Originally scheduled to be replaced in 2016, that schedule could be accelerated if federal dollars could be secured to help pay for a new bridge; however, that appropriation would be an earmark � hence, the problem with Bachmann's pledge to not take earmarks for her district.
If the De Soto bridge is a project worthy of federal funds, then let Senators Klobuchar and Coleman and Rep. Bachmann enter a bill for the money. It may be attached to another bill for passage, but it would be owned by those people asking the government to spend the money.
But even more interesting is that Tinklenberg, rather than tack towards Bachmann on the earmark question, is willing to take a pro-earmark position. John Fund reports (quoted by the Club for Growth here) that Congress cannot get itself off the earmark habit even when it sees polls that strongly oppose it. It appears that the ability of people to even track them is being made more difficult now. Elect Tinklenberg, and he'll have an easier time sneaking a few in for us.
Hardly a profile in courage there. If he's going to be pro-earmark, you'd think he'd not want to hide his grabbing hand.
Wednesday, March 12, 2008
For supporters of limited government, this is great news.
Tuesday, March 11, 2008
Q: Do you believe that earmark reform is an issue that will resonate with American voters this November? Why or why not?The latest issue of the Minneapolis Federal Reserve's FedGazette highlights pork-barrel spending. From the cover article:
Yes. Grassroots conservatives are fed up with ridiculous wasteful spending that goes on in Congress and you are beginning to see that grassroots sentiment reflected in congressional activity. Last year, only eighteen congressional members eschewed earmarks. Only two months into the new year, a growing number of congressmen are taking an earmark moratorium, with the list currently at twenty-five House members and six Senators, including Rep. Henry Waxman, the first House Democrat to reject earmarks. The Club for Growth maintains a list of these congressmen, updated as appropriate, which you can see here. It is clear that congressional members are beginning to realize that this is an issue that is important to voters.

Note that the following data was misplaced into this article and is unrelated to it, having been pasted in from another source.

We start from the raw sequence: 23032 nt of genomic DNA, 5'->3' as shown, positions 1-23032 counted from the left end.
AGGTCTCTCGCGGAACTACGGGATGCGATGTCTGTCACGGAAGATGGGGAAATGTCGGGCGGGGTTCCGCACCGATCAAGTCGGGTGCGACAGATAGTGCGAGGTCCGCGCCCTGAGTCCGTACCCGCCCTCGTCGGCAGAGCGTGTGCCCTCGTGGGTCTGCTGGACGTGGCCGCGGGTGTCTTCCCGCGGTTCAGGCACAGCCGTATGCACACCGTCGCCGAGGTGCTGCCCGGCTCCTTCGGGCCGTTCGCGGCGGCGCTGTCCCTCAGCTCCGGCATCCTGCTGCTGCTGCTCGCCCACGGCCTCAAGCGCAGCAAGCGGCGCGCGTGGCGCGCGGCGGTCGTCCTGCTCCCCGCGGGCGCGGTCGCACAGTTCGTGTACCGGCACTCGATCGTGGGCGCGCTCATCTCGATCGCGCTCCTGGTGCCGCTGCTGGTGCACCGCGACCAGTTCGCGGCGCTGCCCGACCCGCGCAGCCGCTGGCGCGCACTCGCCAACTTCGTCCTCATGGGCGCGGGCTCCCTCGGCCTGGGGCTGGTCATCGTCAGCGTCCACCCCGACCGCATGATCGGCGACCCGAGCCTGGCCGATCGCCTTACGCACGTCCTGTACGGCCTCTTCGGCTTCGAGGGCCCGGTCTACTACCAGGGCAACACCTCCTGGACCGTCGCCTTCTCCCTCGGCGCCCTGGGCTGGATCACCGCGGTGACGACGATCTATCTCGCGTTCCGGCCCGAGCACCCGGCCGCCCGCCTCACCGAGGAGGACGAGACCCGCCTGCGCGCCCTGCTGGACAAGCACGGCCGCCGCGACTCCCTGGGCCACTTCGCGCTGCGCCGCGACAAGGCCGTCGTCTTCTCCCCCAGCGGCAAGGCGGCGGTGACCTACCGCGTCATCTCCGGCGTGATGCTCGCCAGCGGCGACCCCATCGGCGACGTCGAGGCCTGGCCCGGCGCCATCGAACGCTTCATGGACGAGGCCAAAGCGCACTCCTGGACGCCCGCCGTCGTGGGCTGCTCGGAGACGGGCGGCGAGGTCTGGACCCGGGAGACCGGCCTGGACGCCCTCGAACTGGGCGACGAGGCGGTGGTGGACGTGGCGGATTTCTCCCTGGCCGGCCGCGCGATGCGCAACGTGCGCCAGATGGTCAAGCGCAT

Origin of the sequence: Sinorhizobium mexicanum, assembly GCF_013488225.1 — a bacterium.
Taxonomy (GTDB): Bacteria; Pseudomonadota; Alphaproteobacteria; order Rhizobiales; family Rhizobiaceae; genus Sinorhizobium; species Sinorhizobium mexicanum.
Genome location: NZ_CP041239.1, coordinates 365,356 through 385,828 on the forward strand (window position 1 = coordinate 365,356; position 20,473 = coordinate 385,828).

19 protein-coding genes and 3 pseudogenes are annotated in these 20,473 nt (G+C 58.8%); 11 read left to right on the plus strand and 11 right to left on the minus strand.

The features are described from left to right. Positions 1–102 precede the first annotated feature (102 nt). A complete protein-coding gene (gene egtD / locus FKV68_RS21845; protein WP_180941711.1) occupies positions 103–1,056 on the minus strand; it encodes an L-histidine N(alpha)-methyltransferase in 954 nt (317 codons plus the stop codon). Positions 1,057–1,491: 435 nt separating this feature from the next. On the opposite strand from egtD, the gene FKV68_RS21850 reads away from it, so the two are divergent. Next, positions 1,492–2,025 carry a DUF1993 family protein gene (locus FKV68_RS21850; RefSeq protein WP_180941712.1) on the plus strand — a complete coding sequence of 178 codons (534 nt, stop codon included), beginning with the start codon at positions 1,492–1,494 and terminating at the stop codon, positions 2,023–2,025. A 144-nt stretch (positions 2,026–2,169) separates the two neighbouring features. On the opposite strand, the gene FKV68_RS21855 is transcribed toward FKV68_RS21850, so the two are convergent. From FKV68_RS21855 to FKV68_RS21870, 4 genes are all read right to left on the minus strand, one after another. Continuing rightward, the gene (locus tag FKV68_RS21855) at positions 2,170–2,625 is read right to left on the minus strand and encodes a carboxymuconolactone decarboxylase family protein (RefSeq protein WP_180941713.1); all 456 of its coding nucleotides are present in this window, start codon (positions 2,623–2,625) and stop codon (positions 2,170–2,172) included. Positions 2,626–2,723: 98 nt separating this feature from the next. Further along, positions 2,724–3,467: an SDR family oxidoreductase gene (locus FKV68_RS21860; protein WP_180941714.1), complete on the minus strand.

In a classic 1981 paper in the Journal of Political Economy, Washington University economists Barry Weingast, Kenneth Shepsle and Christopher Johnsen used public choice theory to explain why politicians don�t insist on economic efficiency.The article goes on to note additional research that the amount of pork requested falls as the share borne by the local district increases. You will note that many local leaders complain when an earmark contains a requirement to "raise taxes" to match or supplement the earmark. But this is a perfectly good mechanism to keep earmark requests down. Smaller places have greater incentives to impose the cost of their pork on others, as the map below shows.
They developed an economic model of public choice mechanisms comprising a representative legislature to explain �distributive or pork barrel projects,� defined as projects whose benefits �are geographically concentrated and whose costs are spread through general taxation.�
The economists first set a benchmark for efficient expenditure of taxpayer dollars and then compared that to results from a model in which legislators were elected by geographically defined districts but financed expenditures through taxes raised from the public at large. They found systematic bias toward inefficiently large projects. �The districting mechanism in conjunction with the taxation system provides incentives to increase project size beyond the efficient point by attenuating the relationship between beneficiaries and revenue sources.�
Monday, July 23, 2007
Here are the earmarks identified for Minnesota, which total $7,155,000. Check out the earmarks for your state and then call your congressman and ask if he or she sponsored any of your state's earmarks. If the answer is yes, ask why the congressman's name isn't on the earmark. If you recognize the institution designated to receive the earmarked tax dollars, call them and ask them what they intend to do with your money.There's one for the other states, so if you're not in MN there's a list for you. On this list is $400.000 for "St. Cloud State University for the Science Initiative of Central Minnesota for curriculum development." That would be this organization, which has helped our university create a new masters in regulatory affairs; that's right, you can get a masters degree in how to navigate the Federal regulatory system to get your medical device to market. Bureaucracy has created a new field of study.
I am inquiring to see who our benefactor is and have dropped a note to . Who knows? We might throw them a party! I'll let you know if I get any response.